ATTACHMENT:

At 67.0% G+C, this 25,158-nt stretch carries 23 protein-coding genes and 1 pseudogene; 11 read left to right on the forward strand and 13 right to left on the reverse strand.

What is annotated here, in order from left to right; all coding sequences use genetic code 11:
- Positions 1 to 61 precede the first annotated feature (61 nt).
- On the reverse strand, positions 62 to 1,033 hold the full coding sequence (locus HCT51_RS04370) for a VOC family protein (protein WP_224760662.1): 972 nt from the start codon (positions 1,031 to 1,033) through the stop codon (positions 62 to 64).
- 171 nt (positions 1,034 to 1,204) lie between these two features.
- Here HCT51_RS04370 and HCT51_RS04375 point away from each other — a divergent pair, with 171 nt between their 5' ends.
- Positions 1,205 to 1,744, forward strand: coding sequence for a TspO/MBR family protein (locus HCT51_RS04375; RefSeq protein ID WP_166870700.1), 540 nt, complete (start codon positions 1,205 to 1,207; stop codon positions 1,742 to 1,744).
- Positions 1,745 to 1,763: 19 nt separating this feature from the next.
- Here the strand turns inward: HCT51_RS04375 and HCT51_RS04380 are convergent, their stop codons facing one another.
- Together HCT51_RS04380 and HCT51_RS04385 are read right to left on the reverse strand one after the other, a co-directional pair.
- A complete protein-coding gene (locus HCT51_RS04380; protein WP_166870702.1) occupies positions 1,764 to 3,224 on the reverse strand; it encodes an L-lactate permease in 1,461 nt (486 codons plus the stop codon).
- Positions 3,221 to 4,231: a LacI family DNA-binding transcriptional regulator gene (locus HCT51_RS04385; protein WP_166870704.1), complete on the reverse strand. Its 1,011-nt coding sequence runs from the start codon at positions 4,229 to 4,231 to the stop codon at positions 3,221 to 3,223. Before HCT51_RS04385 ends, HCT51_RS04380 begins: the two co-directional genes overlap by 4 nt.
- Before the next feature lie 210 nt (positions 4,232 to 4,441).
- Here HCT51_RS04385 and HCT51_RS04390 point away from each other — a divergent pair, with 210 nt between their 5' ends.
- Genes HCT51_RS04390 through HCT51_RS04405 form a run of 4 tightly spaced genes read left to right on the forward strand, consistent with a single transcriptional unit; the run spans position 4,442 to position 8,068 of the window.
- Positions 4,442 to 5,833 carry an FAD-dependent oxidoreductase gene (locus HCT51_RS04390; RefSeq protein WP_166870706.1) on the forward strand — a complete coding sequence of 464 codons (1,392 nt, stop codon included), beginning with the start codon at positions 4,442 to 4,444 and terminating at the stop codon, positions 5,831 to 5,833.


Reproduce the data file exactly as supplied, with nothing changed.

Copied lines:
At 67.0% G+C, this 25,158-nt stretch carries 23 protein-coding genes and 1 pseudogene; 11 read left to right on the forward strand and 13 right to left on the reverse strand.

What is annotated here, in order from left to right; all coding sequences use genetic code 11:
- Positions 1 to 61 precede the first annotated feature (61 nt).
- On the reverse strand, positions 62 to 1,033 hold the full coding sequence (locus HCT51_RS04370) for a VOC family protein (protein WP_224760662.1): 972 nt from the start codon (positions 1,031 to 1,033) through the stop codon (positions 62 to 64).
- 171 nt (positions 1,034 to 1,204) lie between these two features.
- Here HCT51_RS04370 and HCT51_RS04375 point away from each other — a divergent pair, with 171 nt between their 5' ends.
- Positions 1,205 to 1,744, forward strand: coding sequence for a TspO/MBR family protein (locus HCT51_RS04375; RefSeq protein ID WP_166870700.1), 540 nt, complete (start codon positions 1,205 to 1,207; stop codon positions 1,742 to 1,744).
- Positions 1,745 to 1,763: 19 nt separating this feature from the next.
- Here the strand turns inward: HCT51_RS04375 and HCT51_RS04380 are convergent, their stop codons facing one another.
- Together HCT51_RS04380 and HCT51_RS04385 are read right to left on the reverse strand one after the other, a co-directional pair.
- A complete protein-coding gene (locus HCT51_RS04380; protein WP_166870702.1) occupies positions 1,764 to 3,224 on the reverse strand; it encodes an L-lactate permease in 1,461 nt (486 codons plus the stop codon).
- Positions 3,221 to 4,231: a LacI family DNA-binding transcriptional regulator gene (locus HCT51_RS04385; protein WP_166870704.1), complete on the reverse strand. Its 1,011-nt coding sequence runs from the start codon at positions 4,229 to 4,231 to the stop codon at positions 3,221 to 3,223. Before HCT51_RS04385 ends, HCT51_RS04380 begins: the two co-directional genes overlap by 4 nt.
- Before the next feature lie 210 nt (positions 4,232 to 4,441).
- Here HCT51_RS04385 and HCT51_RS04390 point away from each other — a divergent pair, with 210 nt between their 5' ends.
- Genes HCT51_RS04390 through HCT51_RS04405 form a run of 4 tightly spaced genes read left to right on the forward strand, consistent with a single transcriptional unit; the run spans position 4,442 to position 8,068 of the window.
- Positions 4,442 to 5,833 carry an FAD-dependent oxidoreductase gene (locus HCT51_RS04390; RefSeq protein WP_166870706.1) on the forward strand — a complete coding sequence of 464 codons (1,392 nt, stop codon included), beginning with the start codon at positions 4,442 to 4,444 and terminating at the stop codon, positions 5,831 to 5,833.